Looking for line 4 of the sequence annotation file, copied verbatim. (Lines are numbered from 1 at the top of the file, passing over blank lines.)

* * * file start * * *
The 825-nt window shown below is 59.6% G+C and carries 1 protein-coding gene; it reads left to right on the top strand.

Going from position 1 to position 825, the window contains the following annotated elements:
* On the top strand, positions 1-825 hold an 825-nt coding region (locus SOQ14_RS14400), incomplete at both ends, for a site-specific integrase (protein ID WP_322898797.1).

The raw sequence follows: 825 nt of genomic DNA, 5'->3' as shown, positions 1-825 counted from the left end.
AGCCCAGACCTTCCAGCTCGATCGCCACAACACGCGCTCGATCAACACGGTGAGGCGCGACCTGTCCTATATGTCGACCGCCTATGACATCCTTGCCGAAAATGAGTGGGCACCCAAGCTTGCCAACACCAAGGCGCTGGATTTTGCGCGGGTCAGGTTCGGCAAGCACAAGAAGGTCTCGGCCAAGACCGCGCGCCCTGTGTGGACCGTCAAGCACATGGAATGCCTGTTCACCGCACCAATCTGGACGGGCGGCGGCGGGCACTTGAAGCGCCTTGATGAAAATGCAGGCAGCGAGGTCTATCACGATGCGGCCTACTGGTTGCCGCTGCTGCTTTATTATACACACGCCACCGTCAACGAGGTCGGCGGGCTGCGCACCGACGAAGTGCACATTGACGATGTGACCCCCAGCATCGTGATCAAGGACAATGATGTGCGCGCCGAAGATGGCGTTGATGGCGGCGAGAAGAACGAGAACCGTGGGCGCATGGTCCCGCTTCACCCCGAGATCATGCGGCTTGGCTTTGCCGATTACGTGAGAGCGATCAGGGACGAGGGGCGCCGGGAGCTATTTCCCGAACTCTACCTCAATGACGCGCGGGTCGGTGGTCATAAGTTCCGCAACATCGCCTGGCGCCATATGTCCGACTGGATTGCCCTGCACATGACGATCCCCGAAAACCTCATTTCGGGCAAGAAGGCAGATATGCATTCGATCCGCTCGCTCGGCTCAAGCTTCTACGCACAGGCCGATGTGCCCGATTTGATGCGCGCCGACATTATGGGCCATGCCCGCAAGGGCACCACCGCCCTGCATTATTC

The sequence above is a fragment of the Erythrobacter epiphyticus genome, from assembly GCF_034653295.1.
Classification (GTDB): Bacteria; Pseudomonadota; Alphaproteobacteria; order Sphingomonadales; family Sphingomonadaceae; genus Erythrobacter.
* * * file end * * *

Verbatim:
The raw sequence follows: 825 nt of genomic DNA, 5'->3' as shown, positions 1-825 counted from the left end.